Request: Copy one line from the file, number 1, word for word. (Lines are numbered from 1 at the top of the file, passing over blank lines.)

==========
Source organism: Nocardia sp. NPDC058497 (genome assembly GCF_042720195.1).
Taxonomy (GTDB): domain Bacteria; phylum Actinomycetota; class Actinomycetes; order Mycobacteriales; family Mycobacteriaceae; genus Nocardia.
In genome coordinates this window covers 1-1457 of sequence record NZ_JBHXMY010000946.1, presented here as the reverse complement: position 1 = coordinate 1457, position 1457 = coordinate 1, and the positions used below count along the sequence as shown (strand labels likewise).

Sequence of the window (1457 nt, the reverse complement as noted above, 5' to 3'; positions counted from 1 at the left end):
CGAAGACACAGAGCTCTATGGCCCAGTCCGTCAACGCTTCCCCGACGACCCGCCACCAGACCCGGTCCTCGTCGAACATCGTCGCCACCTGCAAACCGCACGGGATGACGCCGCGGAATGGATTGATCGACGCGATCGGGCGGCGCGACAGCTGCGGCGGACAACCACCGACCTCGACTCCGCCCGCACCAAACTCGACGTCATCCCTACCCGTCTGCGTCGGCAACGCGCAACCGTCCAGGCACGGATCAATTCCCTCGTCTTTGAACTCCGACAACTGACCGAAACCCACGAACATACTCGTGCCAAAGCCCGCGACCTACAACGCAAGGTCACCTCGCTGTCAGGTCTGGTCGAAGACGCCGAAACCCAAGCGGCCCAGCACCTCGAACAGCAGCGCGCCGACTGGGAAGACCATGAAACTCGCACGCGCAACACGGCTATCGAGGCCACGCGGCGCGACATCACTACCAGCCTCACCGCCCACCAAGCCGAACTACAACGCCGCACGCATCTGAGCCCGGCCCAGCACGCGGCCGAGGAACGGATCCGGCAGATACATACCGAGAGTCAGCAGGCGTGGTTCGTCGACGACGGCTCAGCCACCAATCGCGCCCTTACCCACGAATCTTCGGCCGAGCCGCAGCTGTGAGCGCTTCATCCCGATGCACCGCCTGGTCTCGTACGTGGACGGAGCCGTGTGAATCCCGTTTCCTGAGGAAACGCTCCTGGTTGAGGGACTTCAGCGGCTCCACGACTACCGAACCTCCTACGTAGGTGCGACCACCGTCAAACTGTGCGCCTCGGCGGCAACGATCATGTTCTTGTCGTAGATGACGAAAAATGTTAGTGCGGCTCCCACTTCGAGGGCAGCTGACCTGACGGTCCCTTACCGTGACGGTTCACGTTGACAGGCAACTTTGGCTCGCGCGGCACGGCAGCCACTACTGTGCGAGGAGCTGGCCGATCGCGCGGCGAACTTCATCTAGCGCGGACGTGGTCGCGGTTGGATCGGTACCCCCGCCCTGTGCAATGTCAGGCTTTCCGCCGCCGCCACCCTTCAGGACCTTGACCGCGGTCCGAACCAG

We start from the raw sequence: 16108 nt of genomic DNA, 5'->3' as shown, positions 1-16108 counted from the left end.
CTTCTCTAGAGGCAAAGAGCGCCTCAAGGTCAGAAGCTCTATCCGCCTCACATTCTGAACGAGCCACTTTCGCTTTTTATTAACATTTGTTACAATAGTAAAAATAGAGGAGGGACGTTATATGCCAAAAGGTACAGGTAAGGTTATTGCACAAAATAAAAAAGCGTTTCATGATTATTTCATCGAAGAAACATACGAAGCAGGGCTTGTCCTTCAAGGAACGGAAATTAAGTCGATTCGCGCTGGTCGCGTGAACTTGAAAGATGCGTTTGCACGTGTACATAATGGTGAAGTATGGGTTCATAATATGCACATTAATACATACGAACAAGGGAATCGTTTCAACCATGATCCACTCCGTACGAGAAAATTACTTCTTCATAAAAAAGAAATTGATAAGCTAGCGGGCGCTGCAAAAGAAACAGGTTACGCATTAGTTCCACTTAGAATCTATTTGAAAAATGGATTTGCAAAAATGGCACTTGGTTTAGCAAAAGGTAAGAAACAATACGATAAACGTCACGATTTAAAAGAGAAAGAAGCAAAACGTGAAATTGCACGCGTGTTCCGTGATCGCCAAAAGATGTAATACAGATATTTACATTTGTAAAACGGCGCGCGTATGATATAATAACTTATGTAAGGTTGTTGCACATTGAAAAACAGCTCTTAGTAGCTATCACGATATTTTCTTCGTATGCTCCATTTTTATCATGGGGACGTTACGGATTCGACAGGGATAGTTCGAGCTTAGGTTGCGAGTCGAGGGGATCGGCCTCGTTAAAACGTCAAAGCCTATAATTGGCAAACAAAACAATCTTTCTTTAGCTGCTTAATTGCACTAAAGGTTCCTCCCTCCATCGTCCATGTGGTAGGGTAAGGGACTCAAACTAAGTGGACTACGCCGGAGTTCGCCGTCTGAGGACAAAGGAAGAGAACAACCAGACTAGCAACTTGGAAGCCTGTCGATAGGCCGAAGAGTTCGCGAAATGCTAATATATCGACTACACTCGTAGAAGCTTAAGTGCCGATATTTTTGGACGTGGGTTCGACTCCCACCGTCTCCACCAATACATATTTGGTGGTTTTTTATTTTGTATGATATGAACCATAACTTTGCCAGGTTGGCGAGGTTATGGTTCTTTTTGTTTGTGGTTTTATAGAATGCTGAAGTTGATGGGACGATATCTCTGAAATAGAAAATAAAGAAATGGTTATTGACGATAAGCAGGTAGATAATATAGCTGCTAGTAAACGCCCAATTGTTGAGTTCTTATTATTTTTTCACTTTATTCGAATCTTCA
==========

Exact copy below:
Source organism: Nocardia sp. NPDC058497 (genome assembly GCF_042720195.1).